1. Mm. There is a place for it (e.g. It just about works in Dominant Species, possibly on account that it’s a heavy game with tons of down time so ‘taking time to pick up cards to read them before putting them back’ is something that while you’re doing, the other players are thinking ahead), but you really shouldn’t be doing it with hobbit cards. (Yes, I know you used those to reduce the table space of the game. Works for that, but that doesn’t mean I have to like having a hand of the buggers.)

    The ‘pick one from this market’ works best when the stuff is simple to distinguish; clear icons, colours, etc, rather than lots of little text. Suburbia, Castles of Mad King Ludwig, Ticket to Ride, and the like. Small World gets away with it via player aids to clarify what the various verbs and nouns do, and even then breaks down to pass the instructions when playing with expansions. With lots of text you’re probably better off with a drafting mechanic so that everything’s easy for the players to read.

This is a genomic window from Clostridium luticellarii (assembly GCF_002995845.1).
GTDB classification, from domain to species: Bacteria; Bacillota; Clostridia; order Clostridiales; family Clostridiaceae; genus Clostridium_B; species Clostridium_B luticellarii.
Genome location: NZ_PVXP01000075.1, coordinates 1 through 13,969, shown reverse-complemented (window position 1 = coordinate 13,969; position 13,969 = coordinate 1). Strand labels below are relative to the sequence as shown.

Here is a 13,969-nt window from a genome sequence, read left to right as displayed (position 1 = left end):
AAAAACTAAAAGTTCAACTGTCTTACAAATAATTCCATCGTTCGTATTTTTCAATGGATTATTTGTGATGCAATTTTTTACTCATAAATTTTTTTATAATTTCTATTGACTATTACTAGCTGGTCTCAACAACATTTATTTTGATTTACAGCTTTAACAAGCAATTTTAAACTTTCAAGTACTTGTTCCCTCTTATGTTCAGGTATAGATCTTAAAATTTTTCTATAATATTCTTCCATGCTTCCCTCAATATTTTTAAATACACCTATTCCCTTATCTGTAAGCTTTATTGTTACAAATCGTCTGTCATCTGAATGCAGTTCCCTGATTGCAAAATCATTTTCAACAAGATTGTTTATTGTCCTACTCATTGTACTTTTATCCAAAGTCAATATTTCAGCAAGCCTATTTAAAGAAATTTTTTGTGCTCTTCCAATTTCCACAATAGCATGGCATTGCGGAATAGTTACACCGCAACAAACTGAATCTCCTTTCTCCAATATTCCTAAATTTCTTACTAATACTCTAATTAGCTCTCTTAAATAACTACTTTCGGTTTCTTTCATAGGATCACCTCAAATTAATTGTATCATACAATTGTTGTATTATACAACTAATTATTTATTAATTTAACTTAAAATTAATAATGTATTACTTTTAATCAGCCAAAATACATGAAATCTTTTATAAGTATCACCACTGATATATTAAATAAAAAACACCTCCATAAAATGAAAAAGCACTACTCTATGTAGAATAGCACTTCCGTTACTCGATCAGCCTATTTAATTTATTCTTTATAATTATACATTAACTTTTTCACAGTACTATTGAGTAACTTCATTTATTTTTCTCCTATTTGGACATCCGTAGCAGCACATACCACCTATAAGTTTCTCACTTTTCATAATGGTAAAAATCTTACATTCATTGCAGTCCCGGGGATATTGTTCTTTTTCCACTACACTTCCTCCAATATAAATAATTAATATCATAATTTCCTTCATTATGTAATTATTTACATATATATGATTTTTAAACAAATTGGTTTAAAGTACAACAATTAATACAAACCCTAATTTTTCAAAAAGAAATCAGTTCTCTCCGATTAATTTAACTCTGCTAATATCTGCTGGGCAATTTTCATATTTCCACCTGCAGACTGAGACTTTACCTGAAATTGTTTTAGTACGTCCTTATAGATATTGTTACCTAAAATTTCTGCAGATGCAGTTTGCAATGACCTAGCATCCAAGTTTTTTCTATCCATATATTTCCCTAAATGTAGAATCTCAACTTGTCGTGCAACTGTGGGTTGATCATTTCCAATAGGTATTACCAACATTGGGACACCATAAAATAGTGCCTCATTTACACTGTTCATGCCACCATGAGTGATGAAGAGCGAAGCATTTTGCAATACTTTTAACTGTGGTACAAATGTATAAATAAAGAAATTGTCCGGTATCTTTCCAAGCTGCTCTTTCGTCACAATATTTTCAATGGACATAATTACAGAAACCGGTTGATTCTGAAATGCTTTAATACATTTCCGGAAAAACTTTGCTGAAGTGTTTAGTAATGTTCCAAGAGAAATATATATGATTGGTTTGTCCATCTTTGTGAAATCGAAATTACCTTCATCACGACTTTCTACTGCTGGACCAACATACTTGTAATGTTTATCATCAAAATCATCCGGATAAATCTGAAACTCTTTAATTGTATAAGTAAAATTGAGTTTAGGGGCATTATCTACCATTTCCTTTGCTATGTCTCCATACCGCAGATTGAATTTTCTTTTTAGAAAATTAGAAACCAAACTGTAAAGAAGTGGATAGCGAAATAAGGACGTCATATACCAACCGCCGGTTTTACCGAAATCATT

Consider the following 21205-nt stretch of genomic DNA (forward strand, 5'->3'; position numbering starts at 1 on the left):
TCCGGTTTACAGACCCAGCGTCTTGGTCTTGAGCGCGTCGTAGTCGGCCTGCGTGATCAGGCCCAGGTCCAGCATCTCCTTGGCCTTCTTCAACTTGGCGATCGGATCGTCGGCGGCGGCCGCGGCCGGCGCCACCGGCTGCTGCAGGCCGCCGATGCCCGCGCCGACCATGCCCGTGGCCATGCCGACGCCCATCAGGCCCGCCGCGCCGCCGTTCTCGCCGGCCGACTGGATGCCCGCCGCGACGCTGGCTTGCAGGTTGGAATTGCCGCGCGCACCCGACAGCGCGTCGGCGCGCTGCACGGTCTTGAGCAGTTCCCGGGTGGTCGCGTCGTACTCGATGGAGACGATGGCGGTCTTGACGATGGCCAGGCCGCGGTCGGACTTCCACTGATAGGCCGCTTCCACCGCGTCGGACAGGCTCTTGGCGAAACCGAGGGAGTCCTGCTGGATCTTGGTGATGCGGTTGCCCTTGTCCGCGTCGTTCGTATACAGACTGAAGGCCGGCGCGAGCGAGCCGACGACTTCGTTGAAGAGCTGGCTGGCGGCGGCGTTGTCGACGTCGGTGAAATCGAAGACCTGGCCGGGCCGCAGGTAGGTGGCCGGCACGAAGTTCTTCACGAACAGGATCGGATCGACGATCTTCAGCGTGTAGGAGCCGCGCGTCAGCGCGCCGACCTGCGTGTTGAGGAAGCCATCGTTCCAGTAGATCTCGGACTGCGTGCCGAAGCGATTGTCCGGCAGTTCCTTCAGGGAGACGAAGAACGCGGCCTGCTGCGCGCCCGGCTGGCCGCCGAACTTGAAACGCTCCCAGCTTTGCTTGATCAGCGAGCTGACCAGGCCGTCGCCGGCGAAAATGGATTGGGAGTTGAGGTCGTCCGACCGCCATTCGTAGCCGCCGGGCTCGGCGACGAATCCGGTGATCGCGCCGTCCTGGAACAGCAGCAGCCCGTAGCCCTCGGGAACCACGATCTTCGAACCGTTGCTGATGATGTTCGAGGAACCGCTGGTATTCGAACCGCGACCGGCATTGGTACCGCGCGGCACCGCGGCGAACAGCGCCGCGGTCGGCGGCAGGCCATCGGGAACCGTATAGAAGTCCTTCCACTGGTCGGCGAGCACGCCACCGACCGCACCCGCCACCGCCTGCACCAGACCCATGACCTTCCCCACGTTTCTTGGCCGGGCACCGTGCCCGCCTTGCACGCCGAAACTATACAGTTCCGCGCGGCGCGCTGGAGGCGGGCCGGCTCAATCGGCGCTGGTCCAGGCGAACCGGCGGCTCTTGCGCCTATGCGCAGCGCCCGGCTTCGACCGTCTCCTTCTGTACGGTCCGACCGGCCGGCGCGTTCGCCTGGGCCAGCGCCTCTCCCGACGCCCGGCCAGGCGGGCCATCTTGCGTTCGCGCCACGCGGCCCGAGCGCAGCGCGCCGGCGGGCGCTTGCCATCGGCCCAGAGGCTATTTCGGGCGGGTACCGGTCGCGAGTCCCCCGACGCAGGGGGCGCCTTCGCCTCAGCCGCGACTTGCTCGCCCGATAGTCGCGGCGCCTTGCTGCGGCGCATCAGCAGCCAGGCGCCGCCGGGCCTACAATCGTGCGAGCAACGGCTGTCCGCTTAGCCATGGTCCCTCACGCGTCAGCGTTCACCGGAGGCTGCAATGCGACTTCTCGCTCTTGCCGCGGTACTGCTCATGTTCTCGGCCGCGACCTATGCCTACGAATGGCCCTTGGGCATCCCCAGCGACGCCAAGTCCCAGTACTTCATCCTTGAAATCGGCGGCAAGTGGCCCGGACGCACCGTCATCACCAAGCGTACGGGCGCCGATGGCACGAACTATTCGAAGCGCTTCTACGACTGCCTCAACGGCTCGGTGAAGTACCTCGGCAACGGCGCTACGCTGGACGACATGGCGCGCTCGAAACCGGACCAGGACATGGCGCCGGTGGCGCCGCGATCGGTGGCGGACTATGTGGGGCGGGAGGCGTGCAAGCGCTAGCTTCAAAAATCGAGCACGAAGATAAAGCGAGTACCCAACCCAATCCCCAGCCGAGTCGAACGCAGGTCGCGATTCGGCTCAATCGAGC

Loved the ‘how to pronounce scythe’ gag [Congratulations, I think making a game where there’s debate on the internet about how to pronounce the name makes you a ‘real’ Euro publisher. Anyone for a glass of refreshing Agri Cola?], by the by, and appreciate the fact this is an april fool’s gag that works when you go into it knowing it’s an april fool’s gag, but I tend to prefer surreal pranks to tricking people pranks.

  2. Not a joke: wonder if a small drafting queue of summer and winter visitors would be a neat variant? Say, four of each season of visitor cards face up. When your turn to draw one, take one of the face of cards and the fill it back to 4. Just an idea.

    1. IIRC Barry Doublet (v. interesting perspective of the game, imo, on account that he works in a vinyard) suggests using such a houserule in his review of it, though with three and the option of picking from the top of the deck. I think he might have mentioned doing the same/similar with vine cards and wine orders as well.

      1. Yeah, my joke here is making fun of that idea (not at you specifically, but at the many different people who have suggested it on BGG). Having to read tiny words on multiple tiny cards from across the table isn’t something I’d encourage designers to do with their games or mine.